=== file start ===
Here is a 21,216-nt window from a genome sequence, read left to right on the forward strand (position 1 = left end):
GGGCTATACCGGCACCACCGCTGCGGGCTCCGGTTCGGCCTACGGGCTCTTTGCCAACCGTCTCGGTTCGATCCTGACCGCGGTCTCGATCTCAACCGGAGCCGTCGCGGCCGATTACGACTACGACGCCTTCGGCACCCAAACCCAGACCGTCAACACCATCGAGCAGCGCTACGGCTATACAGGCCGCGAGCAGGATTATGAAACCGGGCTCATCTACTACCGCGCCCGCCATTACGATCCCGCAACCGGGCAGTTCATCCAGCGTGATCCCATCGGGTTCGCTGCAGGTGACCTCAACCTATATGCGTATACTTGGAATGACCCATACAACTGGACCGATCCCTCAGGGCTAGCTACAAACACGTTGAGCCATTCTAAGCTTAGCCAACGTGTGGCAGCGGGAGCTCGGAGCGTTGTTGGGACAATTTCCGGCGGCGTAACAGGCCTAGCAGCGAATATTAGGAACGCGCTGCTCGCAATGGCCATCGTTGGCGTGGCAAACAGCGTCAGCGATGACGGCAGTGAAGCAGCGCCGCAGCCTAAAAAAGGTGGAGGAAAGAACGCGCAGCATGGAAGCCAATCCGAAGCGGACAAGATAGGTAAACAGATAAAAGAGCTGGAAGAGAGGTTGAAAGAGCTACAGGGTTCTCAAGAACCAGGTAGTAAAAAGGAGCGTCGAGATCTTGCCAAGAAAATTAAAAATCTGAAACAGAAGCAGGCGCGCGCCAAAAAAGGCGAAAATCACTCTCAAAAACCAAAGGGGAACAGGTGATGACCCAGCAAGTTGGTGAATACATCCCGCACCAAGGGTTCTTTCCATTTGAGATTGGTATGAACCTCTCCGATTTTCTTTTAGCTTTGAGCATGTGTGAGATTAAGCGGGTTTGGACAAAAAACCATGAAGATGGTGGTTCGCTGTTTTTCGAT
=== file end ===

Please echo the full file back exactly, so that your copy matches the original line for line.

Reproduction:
Here is a 21,216-nt window from a genome sequence, read left to right on the forward strand (position 1 = left end):
GGGCTATACCGGCACCACCGCTGCGGGCTCCGGTTCGGCCTACGGGCTCTTTGCCAACCGTCTCGGTTCGATCCTGACCGCGGTCTCGATCTCAACCGGAGCCGTCGCGGCCGATTACGACTACGACGCCTTCGGCACCCAAACCCAGACCGTCAACACCATCGAGCAGCGCTACGGCTATACAGGCCGCGAGCAGGATTATGAAACCGGGCTCATCTACTACCGCGCCCGCCATTACGATCCCGCAACCGGGCAGTTCATCCAGCGTGATCCCATCGGGTTCGCTGCAGGTGACCTCAACCTATATGCGTATACTTGGAATGACCCATACAACTGGACCGATCCCTCAGGGCTAGCTACAAACACGTTGAGCCATTCTAAGCTTAGCCAACGTGTGGCAGCGGGAGCTCGGAGCGTTGTTGGGACAATTTCCGGCGGCGTAACAGGCCTAGCAGCGAATATTAGGAACGCGCTGCTCGCAATGGCCATCGTTGGCGTGGCAAACAGCGTCAGCGATGACGGCAGTGAAGCAGCGCCGCAGCCTAAAAAAGGTGGAGGAAAGAACGCGCAGCATGGAAGCCAATCCGAAGCGGACAAGATAGGTAAACAGATAAAAGAGCTGGAAGAGAGGTTGAAAGAGCTACAGGGTTCTCAAGAACCAGGTAGTAAAAAGGAGCGTCGAGATCTTGCCAAGAAAATTAAAAATCTGAAACAGAAGCAGGCGCGCGCCAAAAAAGGCGAAAATCACTCTCAAAAACCAAAGGGGAACAGGTGATGACCCAGCAAGTTGGTGAATACATCCCGCACCAAGGGTTCTTTCCATTTGAGATTGGTATGAACCTCTCCGATTTTCTTTTAGCTTTGAGCATGTGTGAGATTAAGCGGGTTTGGACAAAAAACCATGAAGATGGTGGTTCGCTGTTTTTCGAT